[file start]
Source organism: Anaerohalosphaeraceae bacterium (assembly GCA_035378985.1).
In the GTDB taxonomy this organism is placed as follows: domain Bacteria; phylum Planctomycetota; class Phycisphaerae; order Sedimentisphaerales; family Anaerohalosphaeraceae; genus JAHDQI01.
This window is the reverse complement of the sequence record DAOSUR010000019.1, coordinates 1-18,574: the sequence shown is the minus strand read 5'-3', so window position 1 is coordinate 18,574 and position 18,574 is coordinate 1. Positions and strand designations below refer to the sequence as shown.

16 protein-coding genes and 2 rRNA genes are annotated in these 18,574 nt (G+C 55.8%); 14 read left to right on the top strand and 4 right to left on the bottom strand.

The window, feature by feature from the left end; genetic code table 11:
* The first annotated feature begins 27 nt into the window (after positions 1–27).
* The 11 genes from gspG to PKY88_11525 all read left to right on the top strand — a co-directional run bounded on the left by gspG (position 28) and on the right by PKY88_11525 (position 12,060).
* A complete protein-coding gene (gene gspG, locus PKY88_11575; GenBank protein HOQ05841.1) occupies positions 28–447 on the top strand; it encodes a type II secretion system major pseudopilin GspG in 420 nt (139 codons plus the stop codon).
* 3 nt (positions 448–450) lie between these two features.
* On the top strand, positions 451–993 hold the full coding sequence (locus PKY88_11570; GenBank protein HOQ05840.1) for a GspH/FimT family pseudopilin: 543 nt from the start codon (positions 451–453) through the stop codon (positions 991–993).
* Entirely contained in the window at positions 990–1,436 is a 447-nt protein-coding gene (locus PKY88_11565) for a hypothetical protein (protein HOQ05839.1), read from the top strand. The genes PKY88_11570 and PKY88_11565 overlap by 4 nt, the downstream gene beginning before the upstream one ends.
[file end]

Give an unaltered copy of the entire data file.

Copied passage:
Source organism: Anaerohalosphaeraceae bacterium (assembly GCA_035378985.1).
In the GTDB taxonomy this organism is placed as follows: domain Bacteria; phylum Planctomycetota; class Phycisphaerae; order Sedimentisphaerales; family Anaerohalosphaeraceae; genus JAHDQI01.
This window is the reverse complement of the sequence record DAOSUR010000019.1, coordinates 1-18,574: the sequence shown is the minus strand read 5'-3', so window position 1 is coordinate 18,574 and position 18,574 is coordinate 1. Positions and strand designations below refer to the sequence as shown.

16 protein-coding genes and 2 rRNA genes are annotated in these 18,574 nt (G+C 55.8%); 14 read left to right on the top strand and 4 right to left on the bottom strand.

The window, feature by feature from the left end; genetic code table 11:
* The first annotated feature begins 27 nt into the window (after positions 1–27).
* The 11 genes from gspG to PKY88_11525 all read left to right on the top strand — a co-directional run bounded on the left by gspG (position 28) and on the right by PKY88_11525 (position 12,060).
* A complete protein-coding gene (gene gspG, locus PKY88_11575; GenBank protein HOQ05841.1) occupies positions 28–447 on the top strand; it encodes a type II secretion system major pseudopilin GspG in 420 nt (139 codons plus the stop codon).
* 3 nt (positions 448–450) lie between these two features.
* On the top strand, positions 451–993 hold the full coding sequence (locus PKY88_11570; GenBank protein HOQ05840.1) for a GspH/FimT family pseudopilin: 543 nt from the start codon (positions 451–453) through the stop codon (positions 991–993).
* Entirely contained in the window at positions 990–1,436 is a 447-nt protein-coding gene (locus PKY88_11565) for a hypothetical protein (protein HOQ05839.1), read from the top strand. The genes PKY88_11570 and PKY88_11565 overlap by 4 nt, the downstream gene beginning before the upstream one ends.